Tanks made of stainless steel are used to hold and store a variety of substances including food, beverages, chemicals, gas and water. They are usually cylindrical, like drums, but their shape and orientation often varies-tanks are either horizontal or vertical and may hold anything from 1 gallon to millions of gallons. Stainless steel is chosen because of its corrosion resistance, which makes it useful in the storage of hazardous substances, resistance to strong temperatures, strength, and simple to manufacturing and cleaning.
Stainless steel has good thermal conductivity and thermal expansion rate, which is key to tanks of any sort, and particularly useful in the case of pressure vessels. Manufacturers of stainless steel tanks supply numerous industries, including agricultural, food and beverage processing, medical, chemical and waste water and sewage management. They are commonly used where hygiene and corrosion are concerns. There are many different types of stainless tanks that differ in properties depending on their applications. SS tanks always contain openings called manways, where contents are poured or accessed. Stainless steel storage tanks are used to hold liquid or gas, usually in larger quantities. They are often used in the agricultural industry as stainless steel silos, which usually store animal feed and crops, in breweries and wineries as stainless steel vats, or as stainless steel bins, which are used in for a number of different applications, including waste receptacles and kitchen storage. Tanks are also used to blend different substances together. These stainless steel mixing tanks combine ingredients by a motor-powered propeller. Stainless steel water tanks are specifically for holding large supplies of water, stainless steel gas tanks are used in automobiles to hold fuel, and food grade tanks are made specifically to hold perishable items that need a clean, sterile and temperature controlled storing environment, like dairy tanks.
Many stainless steel tanks are manufactured specially for the dairy, food and beverage industries. Stainless steel is the material of choice because it is easily temperature controlled, cleaned and sterilized. They are often vertical silos, horizontal or vertical storage tanks, processing tanks, mixers, whey crystallizers and CIP agitators. They must adhere to strict FDA, USDA and 3-A standards for health reasons. Tanks used to house and manufacture foods are cleaned every time they are emptied and must maintain certain temperatures if they are holding perishable food items. Mixers are often used in food processing to stir and combine large amounts of ingredients. Leaking of storage tanks is always a big concern. Toxins can seep into surrounding vegetation and underground water supplies. Tanks should be regularly tested, either by pressure testing, subsurface testing or full tank removal. Emergency bilge pumps are designed to deal with leakages. They can pump out the rest of the fluids in a leaking tank or soil content that is contaminated. Submersible pumps are designed to be installed completely immersed within a tank. Oil-filled cavities of submersible pump motors protect them from contact with the transfer media. Submersible pumps can treat groundwater, extract pollutants or even remove the fluids completely.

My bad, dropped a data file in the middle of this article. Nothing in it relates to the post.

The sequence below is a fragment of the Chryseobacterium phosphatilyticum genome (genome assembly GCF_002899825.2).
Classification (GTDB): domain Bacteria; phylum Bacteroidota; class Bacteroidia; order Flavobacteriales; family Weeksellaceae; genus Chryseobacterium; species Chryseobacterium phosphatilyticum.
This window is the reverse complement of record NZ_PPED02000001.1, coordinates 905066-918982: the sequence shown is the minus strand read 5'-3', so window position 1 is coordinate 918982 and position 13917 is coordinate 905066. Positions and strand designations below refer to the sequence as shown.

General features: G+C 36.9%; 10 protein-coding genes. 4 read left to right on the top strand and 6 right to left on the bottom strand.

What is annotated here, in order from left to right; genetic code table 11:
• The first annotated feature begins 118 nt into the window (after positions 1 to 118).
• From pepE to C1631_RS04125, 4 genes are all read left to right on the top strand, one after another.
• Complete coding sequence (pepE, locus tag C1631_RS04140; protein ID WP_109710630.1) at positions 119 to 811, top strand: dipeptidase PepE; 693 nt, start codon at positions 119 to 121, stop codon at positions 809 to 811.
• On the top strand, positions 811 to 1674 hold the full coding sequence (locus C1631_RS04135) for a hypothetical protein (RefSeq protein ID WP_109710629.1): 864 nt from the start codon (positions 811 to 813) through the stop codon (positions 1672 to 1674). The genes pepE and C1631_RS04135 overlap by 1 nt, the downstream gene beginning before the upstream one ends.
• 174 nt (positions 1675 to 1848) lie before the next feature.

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vessel, while a tank that holds substances
at pressure levels lower than 14.7 psi is considered a vacuum.
- Fracture of certain steels associated with exposure to very low temperatures, often in circumstances in which stress levels have not exceeded yield strength.
- Fixtures that provide an efficient and effective way of cleaning a tank without taking it apart. CIP fixtures include sprayballs, dishes and T-balls.
- A number given to pressure vessels shipped to Canada.
- A stainless steel coating applied to a lower-alloy steel to increase corrosion resistance. Cladding costs less than using stainless steel exclusively and can be applied by pouring, welding or coating.
- An increase in vessel shell thickness designed to compensate for the corrosion and abrasion of certain pressure vessels. Protective coatings and linings are also added to pressure vessels to prevent corrosion.
- Permanent deformation of steel caused by strength reduction resulting from exposure to high temperatures.
- A type of stainless steel comprised of austenic and ferretic steel, the combination of which is stronger than either of the individual metals. Duplex steels are extremely corrosion and crack resistant.
- The removal of imperfections on the surface of stainless steel by dissolving the steel in a solution of electrolytes through which a current of electricity travels.
- Federal organization responsible for the regulation of food, drugs, medical equipment, cosmetics, etc. The FDA also regulates the storage of such products and maintains standards for stainless steel tanks used in applications involving these products.
- The build-up of deposits comprised of marine organisms that occurs on submerged metal surfaces.
- A measurement of the thickness of steel.
- Access port to the internal region of the tank or pressure vessel.
- Worldwide standard for pressure vessel inspection, alteration and repair.
- Unit that measures the amount of pressure applied to an object. Psi reflects the amount of pressure under which a pressure vessel substance remains.
- The piping systems between pipes that are interconnected and able to be cleaned.
- Type of steel containing 10 to 12 percent of chromium. Stainless steel is a common choice for tanks because of its corrosion and temperature resistance.
- Federal organization regulating many aspects of the agricultural industry. The USDA regulates food supply and promotes the safe processing and storage of meat, dairy products, etc., and maintains strict standards for stainless steel sanitary and dairy tanks.